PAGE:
Fuel From Waste?

Addition by subtraction. By removing a specific gene, researchers reduced the amount of lignin (stained red) by 36% in cells in a plant’s stem, making it easier to recover sugar-rich parts of the plant that can be converted to automotive

Lisa Sundin; (inset) Ruben Vanholme

In the biofuels business, the idea of converting nonfood plants to fuels is like a mirage: enticing but seemingly just out of reach. To do it, the industry must add a cocktail of expensive enzymes to break down the plants into sugars that microbes can easily transform into chemical precursors for gasoline, diesel, and jet fuel. Now researchers have used genetic engineering to overcome these problems. If the technique can be improved further, nonagricultural plants could be used to make all of the most common transportation fuels.

Most biofuel makers today use microbes to synthesize ethanol from either cornstarch or sugar produced from sugarcane. That has raised widespread concerns over food security because corn and sugarcane grown for ethanol compete with valuable agricultural land needed to feed the planet's 7 billion people. Biofuel brewers would prefer to convert either agricultural waste or other nonfood plants, such as trees and grasses, to fuels. Sugar and cornstarch are easy to ferment and convert to ethanol. But nonfood plants, or "cellulosic biomass," are more complex.

Cellulosic biomass contains a mixture of chainlike sugars called cellulose and hemicellulose that are embedded in a woody material called lignin. To convert cellulose and hemicellulose to fuels, researchers must first break them down into individual sugars that microbes can eat. That's normally done by adding a cocktail of six enzymes to a solution containing the plants. But brewing up those enzymes and purifying them is expensive. It typically costs about 25 cents per liter of the final fuel.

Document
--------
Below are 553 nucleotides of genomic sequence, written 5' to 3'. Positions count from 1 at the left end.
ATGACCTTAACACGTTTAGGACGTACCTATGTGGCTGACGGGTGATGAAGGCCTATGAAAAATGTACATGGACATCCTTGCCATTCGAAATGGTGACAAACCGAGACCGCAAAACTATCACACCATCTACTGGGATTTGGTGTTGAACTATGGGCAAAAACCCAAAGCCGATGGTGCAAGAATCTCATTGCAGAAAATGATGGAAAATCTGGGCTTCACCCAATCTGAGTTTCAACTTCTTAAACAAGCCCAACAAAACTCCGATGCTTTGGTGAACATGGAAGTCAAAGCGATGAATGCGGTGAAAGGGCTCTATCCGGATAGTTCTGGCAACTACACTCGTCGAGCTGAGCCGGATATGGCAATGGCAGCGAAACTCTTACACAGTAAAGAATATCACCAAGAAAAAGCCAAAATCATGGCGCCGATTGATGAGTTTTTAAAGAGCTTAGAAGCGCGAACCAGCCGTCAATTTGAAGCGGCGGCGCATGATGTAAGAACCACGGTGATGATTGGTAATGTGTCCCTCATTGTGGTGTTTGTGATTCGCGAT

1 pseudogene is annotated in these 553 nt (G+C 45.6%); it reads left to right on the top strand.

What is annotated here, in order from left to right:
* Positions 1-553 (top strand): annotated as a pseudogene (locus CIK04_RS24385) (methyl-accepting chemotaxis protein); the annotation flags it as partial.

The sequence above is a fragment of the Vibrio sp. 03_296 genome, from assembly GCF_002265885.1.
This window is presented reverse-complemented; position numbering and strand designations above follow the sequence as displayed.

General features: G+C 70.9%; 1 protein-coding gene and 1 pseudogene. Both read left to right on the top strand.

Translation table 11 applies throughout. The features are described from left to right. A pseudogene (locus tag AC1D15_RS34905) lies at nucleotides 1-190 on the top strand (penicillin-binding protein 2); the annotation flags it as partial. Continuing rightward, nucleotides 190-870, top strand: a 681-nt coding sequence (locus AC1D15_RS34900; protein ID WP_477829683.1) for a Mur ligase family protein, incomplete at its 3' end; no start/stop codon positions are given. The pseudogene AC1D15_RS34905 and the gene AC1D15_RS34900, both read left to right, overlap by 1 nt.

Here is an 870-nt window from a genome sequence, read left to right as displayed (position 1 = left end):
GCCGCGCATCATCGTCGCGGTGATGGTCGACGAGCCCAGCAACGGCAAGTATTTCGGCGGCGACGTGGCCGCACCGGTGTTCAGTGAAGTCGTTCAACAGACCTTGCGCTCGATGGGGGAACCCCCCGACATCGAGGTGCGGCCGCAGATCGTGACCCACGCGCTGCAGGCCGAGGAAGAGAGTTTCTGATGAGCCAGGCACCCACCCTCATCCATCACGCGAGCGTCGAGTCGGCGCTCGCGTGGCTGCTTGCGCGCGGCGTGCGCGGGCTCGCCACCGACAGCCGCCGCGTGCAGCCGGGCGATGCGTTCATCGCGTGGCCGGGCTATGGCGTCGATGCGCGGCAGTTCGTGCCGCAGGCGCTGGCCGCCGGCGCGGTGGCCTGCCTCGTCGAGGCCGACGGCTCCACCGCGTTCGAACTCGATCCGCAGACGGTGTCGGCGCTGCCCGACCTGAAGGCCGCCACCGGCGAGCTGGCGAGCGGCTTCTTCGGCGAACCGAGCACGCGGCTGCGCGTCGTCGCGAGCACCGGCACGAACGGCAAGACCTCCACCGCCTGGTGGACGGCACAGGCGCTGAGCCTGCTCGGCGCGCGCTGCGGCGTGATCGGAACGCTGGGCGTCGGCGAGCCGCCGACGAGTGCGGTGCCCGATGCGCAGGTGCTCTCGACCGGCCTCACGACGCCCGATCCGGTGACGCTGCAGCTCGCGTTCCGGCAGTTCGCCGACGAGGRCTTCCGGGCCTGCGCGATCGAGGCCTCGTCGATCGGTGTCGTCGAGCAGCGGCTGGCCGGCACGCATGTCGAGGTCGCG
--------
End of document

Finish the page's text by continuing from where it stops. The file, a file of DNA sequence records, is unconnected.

To get around this problem, researchers have inserted genes for these enzymes into biofuel-making bugs. In 2009, for example, researchers at Mascoma, a biofuels company in Lebanon, New Hampshire, inserted several such enzymes into two different microbes already capable of converting simple sugars to ethanol. The added genes allowed the bugs to live on cellulose, breaking it down and converting it to ethanol, a technology the company is now commercializing. But in most countries, ethanol is not the primary transportation fuel.

So a team led by Jay Keasling, a bioengineer at the Joint BioEnergy Institute in Emeryville, California, worked to extend the strategy to make more commonly used fuels. They used Escherichia coli, a bacterium into which it's relatively easy to insert new genes. They started by creating two strains of E. coli, inserting genes for breaking down cellulose in one and genes for breaking down hemicellulose in the other. They then split each of these two strains into three groups and to each group added genes for one of three different metabolic pathways that allow the microbes to make chemical precursors for either gasoline, diesel, or jet fuel.

After treating a common cellulosic biofuels plant called switchgrass with a compound known as an ionic liquid (IL) to break apart the plant fibers and reduce the lignin, the researchers added their engineered E. coli. And in an upcoming issue of the Proceedings of the National Academy of Sciences, the team reported that their E. coli could grow on IL-treated switchgrass and generate all three fuels.

"It's an important proof of concept," says Bruce Dale, a chemical engineer at Michigan State University in East Lansing. However, he hastens to add that the work is "a long way from being any sort of commercial process." For now, the bugs still produce only about one-tenth of the enzymes they need to break cellulose and hemicellulose, and the amount of fuel they generate is low. Keasling says that his team will try to improve both of those issues by engineering similar genes into yeast, a more industrially useful microbe. If it works, the true promise of biofuels may finally come within reach.